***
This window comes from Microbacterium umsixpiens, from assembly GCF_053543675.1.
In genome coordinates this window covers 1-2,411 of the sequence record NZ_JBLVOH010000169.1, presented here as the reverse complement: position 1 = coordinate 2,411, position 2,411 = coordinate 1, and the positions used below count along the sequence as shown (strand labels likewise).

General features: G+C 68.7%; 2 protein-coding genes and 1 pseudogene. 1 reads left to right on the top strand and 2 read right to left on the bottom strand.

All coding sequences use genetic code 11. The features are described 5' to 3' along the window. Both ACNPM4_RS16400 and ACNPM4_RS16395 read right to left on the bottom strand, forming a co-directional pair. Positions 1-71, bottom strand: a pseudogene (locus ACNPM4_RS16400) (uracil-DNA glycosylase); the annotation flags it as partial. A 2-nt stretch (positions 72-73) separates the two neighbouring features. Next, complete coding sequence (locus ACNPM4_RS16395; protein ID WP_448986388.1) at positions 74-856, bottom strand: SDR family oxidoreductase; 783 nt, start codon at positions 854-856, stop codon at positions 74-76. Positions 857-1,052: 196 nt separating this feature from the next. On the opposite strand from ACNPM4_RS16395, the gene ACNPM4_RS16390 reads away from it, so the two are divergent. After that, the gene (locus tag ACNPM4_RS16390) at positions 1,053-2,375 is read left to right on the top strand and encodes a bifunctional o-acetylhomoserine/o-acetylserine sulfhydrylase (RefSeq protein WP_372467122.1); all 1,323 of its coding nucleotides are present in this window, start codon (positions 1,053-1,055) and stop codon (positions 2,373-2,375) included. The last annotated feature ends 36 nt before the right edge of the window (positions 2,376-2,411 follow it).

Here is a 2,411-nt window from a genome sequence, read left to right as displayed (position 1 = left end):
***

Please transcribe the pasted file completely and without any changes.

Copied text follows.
This window comes from Microbacterium umsixpiens, from assembly GCF_053543675.1.
In genome coordinates this window covers 1-2,411 of the sequence record NZ_JBLVOH010000169.1, presented here as the reverse complement: position 1 = coordinate 2,411, position 2,411 = coordinate 1, and the positions used below count along the sequence as shown (strand labels likewise).

General features: G+C 68.7%; 2 protein-coding genes and 1 pseudogene. 1 reads left to right on the top strand and 2 read right to left on the bottom strand.

All coding sequences use genetic code 11. The features are described 5' to 3' along the window. Both ACNPM4_RS16400 and ACNPM4_RS16395 read right to left on the bottom strand, forming a co-directional pair. Positions 1-71, bottom strand: a pseudogene (locus ACNPM4_RS16400) (uracil-DNA glycosylase); the annotation flags it as partial. A 2-nt stretch (positions 72-73) separates the two neighbouring features. Next, complete coding sequence (locus ACNPM4_RS16395; protein ID WP_448986388.1) at positions 74-856, bottom strand: SDR family oxidoreductase; 783 nt, start codon at positions 854-856, stop codon at positions 74-76. Positions 857-1,052: 196 nt separating this feature from the next. On the opposite strand from ACNPM4_RS16395, the gene ACNPM4_RS16390 reads away from it, so the two are divergent. After that, the gene (locus tag ACNPM4_RS16390) at positions 1,053-2,375 is read left to right on the top strand and encodes a bifunctional o-acetylhomoserine/o-acetylserine sulfhydrylase (RefSeq protein WP_372467122.1); all 1,323 of its coding nucleotides are present in this window, start codon (positions 1,053-1,055) and stop codon (positions 2,373-2,375) included. The last annotated feature ends 36 nt before the right edge of the window (positions 2,376-2,411 follow it).

Here is a 2,411-nt window from a genome sequence, read left to right as displayed (position 1 = left end):